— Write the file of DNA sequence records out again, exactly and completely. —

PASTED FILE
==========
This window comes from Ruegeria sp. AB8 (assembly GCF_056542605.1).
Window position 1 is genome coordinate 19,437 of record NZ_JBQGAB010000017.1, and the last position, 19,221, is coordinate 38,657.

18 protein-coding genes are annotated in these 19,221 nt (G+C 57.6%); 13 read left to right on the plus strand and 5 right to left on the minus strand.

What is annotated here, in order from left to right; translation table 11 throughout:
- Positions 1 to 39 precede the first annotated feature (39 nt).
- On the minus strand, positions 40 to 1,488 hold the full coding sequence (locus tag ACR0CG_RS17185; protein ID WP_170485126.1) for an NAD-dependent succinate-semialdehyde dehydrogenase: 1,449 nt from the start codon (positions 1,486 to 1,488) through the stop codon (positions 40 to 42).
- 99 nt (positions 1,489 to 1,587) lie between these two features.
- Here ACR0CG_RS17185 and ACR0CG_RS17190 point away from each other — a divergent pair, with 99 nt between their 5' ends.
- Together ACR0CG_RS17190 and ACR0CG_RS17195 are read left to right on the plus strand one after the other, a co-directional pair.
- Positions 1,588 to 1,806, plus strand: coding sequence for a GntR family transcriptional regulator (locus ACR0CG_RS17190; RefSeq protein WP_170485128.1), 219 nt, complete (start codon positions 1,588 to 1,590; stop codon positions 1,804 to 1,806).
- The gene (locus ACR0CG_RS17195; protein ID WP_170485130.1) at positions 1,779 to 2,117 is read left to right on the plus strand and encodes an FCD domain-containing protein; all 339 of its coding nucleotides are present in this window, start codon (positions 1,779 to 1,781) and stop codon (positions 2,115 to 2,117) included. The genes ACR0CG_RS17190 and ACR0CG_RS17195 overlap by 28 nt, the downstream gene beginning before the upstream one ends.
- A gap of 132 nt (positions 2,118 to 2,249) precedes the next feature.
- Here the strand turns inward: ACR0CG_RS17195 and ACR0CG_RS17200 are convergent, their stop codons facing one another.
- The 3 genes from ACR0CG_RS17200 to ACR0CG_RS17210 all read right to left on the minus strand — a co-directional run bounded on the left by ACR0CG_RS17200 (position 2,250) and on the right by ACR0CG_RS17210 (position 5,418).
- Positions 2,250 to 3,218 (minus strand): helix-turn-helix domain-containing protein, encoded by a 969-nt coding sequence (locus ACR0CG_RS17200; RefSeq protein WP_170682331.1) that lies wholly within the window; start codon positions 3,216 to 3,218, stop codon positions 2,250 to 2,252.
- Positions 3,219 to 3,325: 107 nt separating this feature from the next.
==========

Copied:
This window comes from Ruegeria sp. AB8 (assembly GCF_056542605.1).
Window position 1 is genome coordinate 19,437 of record NZ_JBQGAB010000017.1, and the last position, 19,221, is coordinate 38,657.

18 protein-coding genes are annotated in these 19,221 nt (G+C 57.6%); 13 read left to right on the plus strand and 5 right to left on the minus strand.

What is annotated here, in order from left to right; translation table 11 throughout:
- Positions 1 to 39 precede the first annotated feature (39 nt).
- On the minus strand, positions 40 to 1,488 hold the full coding sequence (locus tag ACR0CG_RS17185; protein ID WP_170485126.1) for an NAD-dependent succinate-semialdehyde dehydrogenase: 1,449 nt from the start codon (positions 1,486 to 1,488) through the stop codon (positions 40 to 42).
- 99 nt (positions 1,489 to 1,587) lie between these two features.
- Here ACR0CG_RS17185 and ACR0CG_RS17190 point away from each other — a divergent pair, with 99 nt between their 5' ends.
- Together ACR0CG_RS17190 and ACR0CG_RS17195 are read left to right on the plus strand one after the other, a co-directional pair.
- Positions 1,588 to 1,806, plus strand: coding sequence for a GntR family transcriptional regulator (locus ACR0CG_RS17190; RefSeq protein WP_170485128.1), 219 nt, complete (start codon positions 1,588 to 1,590; stop codon positions 1,804 to 1,806).
- The gene (locus ACR0CG_RS17195; protein ID WP_170485130.1) at positions 1,779 to 2,117 is read left to right on the plus strand and encodes an FCD domain-containing protein; all 339 of its coding nucleotides are present in this window, start codon (positions 1,779 to 1,781) and stop codon (positions 2,115 to 2,117) included. The genes ACR0CG_RS17190 and ACR0CG_RS17195 overlap by 28 nt, the downstream gene beginning before the upstream one ends.
- A gap of 132 nt (positions 2,118 to 2,249) precedes the next feature.
- Here the strand turns inward: ACR0CG_RS17195 and ACR0CG_RS17200 are convergent, their stop codons facing one another.
- The 3 genes from ACR0CG_RS17200 to ACR0CG_RS17210 all read right to left on the minus strand — a co-directional run bounded on the left by ACR0CG_RS17200 (position 2,250) and on the right by ACR0CG_RS17210 (position 5,418).
- Positions 2,250 to 3,218 (minus strand): helix-turn-helix domain-containing protein, encoded by a 969-nt coding sequence (locus ACR0CG_RS17200; RefSeq protein WP_170682331.1) that lies wholly within the window; start codon positions 3,216 to 3,218, stop codon positions 2,250 to 2,252.
- Positions 3,219 to 3,325: 107 nt separating this feature from the next.